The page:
Steve Vassallo (22:17):

And that I think matters at every point in your career.

Daniel Scrivner (22:20):

No, it's so well said. It's almost like you need to invest in the frame that you bring. To be able to wait and sort opportunities and things that come across your desk or your email inbox. So you make sure they actually line up with where you want to go and where you want to spend your time. This has been an incredible conversation. Thank you so much for coming back on Steve. This has been wonderful.

Steve Vassallo (22:36):

Thanks Daniel. It's so great to join you for this and excited by what you're building at Outlier Academy.

Daniel Scrivner (22:42):

Thank you.

Daniel Scrivner (22:44):

Thank you so much for listening. You can find the show notes and text transcript for this episode at outlieracademy.com/123, that's 1, 2, 3. For more for Steve Vassallo listen to episode 120, where he joins me on our Outlier investor series to break down how he helped reinvent the 27-year-old venture capital firm, Foundation Capital. Foundation Capital was founded in 1995, 27 years ago by Bill Elmore, Kathryn Gould, and Jim Anderson. One of Foundations early claims to fame was that it was one of the first investors in Netflix. If you've read the Power Law, which is an incredible historical overview of venture capital by Sebastian Malibu you'll know that Silicon valley has littered with venture capital firms whose fate have risen and fallen over the years. Very few venture firms survive a single decade, let alone multiple decades. And those that do survive for decades have to reinvent themselves time and time again. Which is exactly why I wanted to interview Steve Vassallo over the last 15 years, he's helped reinvent Foundation Capital turning around lagging performance, investing in entirely new types of businesses and companies.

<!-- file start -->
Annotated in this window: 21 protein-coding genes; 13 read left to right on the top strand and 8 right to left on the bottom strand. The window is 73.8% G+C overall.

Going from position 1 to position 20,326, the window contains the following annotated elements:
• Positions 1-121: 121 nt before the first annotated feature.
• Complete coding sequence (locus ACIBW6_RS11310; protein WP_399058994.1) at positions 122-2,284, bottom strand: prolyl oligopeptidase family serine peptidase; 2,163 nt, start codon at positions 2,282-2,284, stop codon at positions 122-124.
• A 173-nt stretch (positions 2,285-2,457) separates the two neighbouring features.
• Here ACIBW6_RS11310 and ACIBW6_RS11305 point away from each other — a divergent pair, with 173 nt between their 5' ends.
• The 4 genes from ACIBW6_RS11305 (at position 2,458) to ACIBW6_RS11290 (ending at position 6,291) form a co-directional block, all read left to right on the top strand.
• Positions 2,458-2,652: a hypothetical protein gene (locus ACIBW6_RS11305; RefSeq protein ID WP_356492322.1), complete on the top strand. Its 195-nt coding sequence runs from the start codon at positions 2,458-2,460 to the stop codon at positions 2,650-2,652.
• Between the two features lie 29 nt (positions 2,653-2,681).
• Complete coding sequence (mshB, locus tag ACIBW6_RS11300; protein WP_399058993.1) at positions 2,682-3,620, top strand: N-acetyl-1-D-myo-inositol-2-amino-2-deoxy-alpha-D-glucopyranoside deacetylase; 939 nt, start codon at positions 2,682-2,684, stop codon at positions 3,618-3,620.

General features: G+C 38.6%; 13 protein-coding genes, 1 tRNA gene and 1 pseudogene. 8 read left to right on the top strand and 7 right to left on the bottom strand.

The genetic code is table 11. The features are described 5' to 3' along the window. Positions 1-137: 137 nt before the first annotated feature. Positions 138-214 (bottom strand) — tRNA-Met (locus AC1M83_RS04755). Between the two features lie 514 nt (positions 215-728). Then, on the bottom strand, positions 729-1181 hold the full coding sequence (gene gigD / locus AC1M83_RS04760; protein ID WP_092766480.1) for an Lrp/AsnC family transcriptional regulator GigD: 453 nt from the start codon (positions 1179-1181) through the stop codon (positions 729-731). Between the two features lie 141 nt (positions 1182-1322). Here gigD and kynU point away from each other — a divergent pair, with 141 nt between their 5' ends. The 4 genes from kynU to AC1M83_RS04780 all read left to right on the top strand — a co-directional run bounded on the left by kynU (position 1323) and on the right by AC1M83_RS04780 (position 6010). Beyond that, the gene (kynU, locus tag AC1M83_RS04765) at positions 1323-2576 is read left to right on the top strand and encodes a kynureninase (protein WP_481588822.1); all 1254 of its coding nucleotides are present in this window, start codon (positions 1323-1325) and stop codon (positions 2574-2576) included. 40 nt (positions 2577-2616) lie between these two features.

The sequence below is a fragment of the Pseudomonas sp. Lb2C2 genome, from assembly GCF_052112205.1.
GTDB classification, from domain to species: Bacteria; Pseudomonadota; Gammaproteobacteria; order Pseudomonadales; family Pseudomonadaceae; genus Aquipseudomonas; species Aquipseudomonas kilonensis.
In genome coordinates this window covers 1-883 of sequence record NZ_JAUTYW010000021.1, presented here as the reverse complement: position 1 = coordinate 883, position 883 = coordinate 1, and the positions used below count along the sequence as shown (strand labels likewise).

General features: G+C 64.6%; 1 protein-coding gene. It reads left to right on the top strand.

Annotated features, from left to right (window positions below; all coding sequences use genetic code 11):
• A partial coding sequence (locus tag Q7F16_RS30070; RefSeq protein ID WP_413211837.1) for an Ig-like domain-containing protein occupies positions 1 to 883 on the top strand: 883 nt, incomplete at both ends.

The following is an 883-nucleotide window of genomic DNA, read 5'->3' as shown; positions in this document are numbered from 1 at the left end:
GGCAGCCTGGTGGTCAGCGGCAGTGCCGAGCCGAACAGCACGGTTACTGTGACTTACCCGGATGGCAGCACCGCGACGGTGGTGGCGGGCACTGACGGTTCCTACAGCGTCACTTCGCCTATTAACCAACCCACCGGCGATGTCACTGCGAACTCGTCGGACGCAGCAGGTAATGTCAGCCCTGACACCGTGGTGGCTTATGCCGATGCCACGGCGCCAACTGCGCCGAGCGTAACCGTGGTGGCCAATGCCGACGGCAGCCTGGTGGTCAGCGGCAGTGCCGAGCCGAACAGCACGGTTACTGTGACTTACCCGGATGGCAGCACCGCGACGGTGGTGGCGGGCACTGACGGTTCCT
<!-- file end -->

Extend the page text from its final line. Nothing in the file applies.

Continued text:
Daniel Scrivner (23:48):

And in the process, he's helped usher in an incredible new era at Foundation Capital. That episode, episode 120 is our definitive guide to reinventing a venture capital firm to listen to that visit outlieracademy.com/120, it's 120. You can find videos of all of our interviews on YouTube, youtube.com/outlieracademy. On our channel you'll find all of our full length interviews as well as our favorite short clips from every single episode, so make sure to subscribe. We post new videos and clips every single week. And if you haven't already follow us on Twitter and LinkedIn under the handle Outlier Academy. Thank you so much for listening. We'll see you right here with a brand new episode next Friday.



On Outlier Academy, Daniel Scrivner explores the tactics, routines, and habits of world-class performers working at the edge—in business, investing, entertainment, and more. In each episode, he decodes what they've mastered and what they've learned along the way. Start learning from the world’s best today. 

Explore all episodes of Outlier Academy, be the first to hear about new episodes, and subscribe on your favorite podcast platform.

Daniel Scrivner and Mighty Publishing LLC own the copyright in and to all content in and transcripts of the Outlier Academy podcast, with all rights reserved, including Daniel’s right of publicity.